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Policy

Chemical trade group attacks cancer research agency

Web-based campaign questions credibility of World Health Organization agency’s cancer monographs

by Marc S. Reisch
February 10, 2017 | A version of this story appeared in Volume 95, Issue 7

The American Chemistry Council, the U.S. chemical industry’s main trade group, has launched the Campaign for Accuracy in Public Health Research to attack the credibility of reports on chemicals from the International Agency for Research on Cancer.

The trade group claims that the agency, which operates under the World Health Organization, suffers from persistent scientific and process deficiencies that result in public confusion and misinformed policy-making. The IARC counters that the charges are wrong and misleading.

The report, or monograph, that ACC most criticizes is the one concluding that the herbicide glyphosate, invented by Monsanto, is a probable carcinogen. But the group is also critical of IARC’s carcinogenic labeling of other chemicals. Those determinations are used, for instance, to place warnings on consumer products under California’s Proposition 65, “despite an often infinitesimal risk of developing cancer as a result of products’ proper use,” ACC says.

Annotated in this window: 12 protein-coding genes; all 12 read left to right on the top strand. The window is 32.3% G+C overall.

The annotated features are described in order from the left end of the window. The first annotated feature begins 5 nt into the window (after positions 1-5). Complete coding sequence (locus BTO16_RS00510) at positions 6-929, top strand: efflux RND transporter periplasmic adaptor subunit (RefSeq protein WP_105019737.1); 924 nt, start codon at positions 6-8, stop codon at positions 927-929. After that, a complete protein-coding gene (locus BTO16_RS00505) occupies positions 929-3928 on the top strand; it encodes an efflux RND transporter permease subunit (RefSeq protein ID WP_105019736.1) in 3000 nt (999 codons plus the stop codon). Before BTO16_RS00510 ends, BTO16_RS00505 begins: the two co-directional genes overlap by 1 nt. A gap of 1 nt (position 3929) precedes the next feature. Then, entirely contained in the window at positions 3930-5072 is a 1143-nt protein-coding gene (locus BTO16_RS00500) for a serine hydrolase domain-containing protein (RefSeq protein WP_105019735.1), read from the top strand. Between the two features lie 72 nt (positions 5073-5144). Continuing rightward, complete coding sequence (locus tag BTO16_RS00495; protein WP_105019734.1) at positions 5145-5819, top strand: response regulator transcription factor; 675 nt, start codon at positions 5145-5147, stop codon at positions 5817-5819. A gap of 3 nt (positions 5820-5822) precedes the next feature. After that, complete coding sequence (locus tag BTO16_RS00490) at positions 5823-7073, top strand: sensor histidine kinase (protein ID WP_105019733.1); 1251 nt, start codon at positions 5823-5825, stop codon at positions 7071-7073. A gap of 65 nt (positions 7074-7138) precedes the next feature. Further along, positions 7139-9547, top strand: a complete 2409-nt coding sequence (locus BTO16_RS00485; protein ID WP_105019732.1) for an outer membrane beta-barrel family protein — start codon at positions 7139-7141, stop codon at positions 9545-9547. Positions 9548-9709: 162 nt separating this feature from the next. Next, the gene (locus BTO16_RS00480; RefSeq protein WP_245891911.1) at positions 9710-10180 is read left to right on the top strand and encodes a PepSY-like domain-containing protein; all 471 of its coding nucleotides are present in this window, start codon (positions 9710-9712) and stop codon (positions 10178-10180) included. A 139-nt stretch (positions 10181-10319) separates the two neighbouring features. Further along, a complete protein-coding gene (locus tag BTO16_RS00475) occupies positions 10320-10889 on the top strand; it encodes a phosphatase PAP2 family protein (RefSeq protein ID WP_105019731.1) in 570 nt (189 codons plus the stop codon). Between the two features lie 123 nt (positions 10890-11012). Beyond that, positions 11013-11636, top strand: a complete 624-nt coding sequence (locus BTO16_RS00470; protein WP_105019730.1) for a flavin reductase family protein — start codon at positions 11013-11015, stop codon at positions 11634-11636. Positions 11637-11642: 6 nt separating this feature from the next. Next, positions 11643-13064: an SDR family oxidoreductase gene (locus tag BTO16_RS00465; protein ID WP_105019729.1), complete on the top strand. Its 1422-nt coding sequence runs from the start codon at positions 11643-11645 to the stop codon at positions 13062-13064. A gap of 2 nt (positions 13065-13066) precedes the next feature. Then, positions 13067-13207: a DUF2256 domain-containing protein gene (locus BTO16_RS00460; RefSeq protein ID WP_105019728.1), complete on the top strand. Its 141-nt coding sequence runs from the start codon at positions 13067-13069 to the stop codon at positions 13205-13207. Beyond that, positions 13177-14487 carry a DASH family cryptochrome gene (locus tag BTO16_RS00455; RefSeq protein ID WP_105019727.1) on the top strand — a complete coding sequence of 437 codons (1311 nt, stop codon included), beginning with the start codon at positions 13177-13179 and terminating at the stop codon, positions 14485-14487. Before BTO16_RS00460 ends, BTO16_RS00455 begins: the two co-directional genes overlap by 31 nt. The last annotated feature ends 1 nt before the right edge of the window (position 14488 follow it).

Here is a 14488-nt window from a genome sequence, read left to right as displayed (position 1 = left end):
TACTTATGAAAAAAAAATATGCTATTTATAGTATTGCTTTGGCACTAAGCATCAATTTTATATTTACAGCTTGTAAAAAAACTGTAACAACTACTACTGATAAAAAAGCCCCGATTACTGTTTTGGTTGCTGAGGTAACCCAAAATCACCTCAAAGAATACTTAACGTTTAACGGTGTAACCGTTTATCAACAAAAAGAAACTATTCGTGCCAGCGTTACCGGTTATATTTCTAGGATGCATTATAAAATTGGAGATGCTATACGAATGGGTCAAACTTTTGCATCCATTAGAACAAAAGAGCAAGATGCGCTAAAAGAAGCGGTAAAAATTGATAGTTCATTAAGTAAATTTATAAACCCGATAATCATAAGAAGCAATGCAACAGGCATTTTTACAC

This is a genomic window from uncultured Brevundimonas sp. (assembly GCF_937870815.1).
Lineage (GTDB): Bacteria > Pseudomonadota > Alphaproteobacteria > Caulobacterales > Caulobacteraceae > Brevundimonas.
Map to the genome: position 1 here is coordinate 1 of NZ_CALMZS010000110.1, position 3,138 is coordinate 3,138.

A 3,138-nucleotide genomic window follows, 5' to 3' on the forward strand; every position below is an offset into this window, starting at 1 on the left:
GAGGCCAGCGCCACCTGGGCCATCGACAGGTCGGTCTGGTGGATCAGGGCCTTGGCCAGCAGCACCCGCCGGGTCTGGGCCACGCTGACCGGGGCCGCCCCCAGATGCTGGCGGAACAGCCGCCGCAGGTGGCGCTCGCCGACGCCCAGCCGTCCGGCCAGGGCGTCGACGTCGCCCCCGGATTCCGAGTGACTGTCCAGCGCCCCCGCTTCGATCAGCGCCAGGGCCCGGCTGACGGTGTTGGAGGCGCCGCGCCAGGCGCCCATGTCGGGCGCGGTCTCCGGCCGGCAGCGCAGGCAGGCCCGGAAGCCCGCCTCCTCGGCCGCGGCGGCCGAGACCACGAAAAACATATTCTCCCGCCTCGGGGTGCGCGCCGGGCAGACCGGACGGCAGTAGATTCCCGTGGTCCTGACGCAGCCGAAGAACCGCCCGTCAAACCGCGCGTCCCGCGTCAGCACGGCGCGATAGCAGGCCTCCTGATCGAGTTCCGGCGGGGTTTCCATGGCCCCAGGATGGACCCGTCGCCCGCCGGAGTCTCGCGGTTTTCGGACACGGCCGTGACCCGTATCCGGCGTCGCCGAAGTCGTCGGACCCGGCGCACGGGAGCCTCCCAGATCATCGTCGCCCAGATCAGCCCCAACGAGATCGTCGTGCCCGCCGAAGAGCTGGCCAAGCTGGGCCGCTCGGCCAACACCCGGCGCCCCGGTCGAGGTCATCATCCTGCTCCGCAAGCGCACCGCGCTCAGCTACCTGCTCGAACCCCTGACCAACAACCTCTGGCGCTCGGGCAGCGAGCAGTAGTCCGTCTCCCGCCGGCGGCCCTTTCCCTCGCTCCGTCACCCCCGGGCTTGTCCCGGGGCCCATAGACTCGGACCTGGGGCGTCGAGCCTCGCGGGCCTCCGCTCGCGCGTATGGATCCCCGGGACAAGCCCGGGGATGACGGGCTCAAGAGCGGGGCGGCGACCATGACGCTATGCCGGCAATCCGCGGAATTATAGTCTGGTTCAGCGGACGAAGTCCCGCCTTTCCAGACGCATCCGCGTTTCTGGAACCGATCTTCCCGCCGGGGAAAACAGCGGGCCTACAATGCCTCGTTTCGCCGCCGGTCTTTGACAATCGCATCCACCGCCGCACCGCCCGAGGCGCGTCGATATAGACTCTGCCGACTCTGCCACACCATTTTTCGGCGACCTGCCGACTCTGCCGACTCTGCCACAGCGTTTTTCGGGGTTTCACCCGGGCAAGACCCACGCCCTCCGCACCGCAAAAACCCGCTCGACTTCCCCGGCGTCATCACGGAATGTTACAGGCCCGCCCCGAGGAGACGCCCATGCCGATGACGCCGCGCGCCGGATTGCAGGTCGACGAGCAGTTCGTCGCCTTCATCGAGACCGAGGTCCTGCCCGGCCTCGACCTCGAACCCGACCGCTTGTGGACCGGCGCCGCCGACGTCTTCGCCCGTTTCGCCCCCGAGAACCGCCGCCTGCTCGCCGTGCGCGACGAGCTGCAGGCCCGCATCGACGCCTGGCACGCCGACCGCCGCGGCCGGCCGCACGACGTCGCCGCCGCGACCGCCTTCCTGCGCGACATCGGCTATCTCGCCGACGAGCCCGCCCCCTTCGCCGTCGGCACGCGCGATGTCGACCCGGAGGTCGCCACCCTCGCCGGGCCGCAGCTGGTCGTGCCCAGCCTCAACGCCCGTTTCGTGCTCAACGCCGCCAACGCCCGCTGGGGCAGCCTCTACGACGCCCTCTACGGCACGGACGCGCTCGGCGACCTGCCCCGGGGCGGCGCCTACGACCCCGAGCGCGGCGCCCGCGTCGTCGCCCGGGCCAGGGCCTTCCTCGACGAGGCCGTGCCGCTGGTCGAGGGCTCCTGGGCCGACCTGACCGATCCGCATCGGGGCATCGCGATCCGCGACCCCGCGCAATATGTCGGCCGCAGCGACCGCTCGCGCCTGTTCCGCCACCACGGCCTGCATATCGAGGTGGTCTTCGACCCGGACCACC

“The IARC Monographs Program has been responsible for countless misleading headlines about the safety of the food we eat, the jobs we do, and the products we use in our daily lives,” says ACC CEO Cal Dooley. The campaign’s website also calls out IARC’s findings that red meat and cell phone radio frequencies are carcinogenic. It says the monograph program lacks transparency and has conflicts of interest.

An IARC spokesperson tells C&EN that the ACC campaign is full of misrepresentations and inaccuracies that are reminiscent of strategies used years ago by tobacco companies to cast doubt on scientific findings about the dangers of cigarette smoking.

“Unsurprisingly, the ACC, as a chemical industry trade association whose members include Monsanto, is defending its vested interests through this action,” the IARC spokesperson adds.

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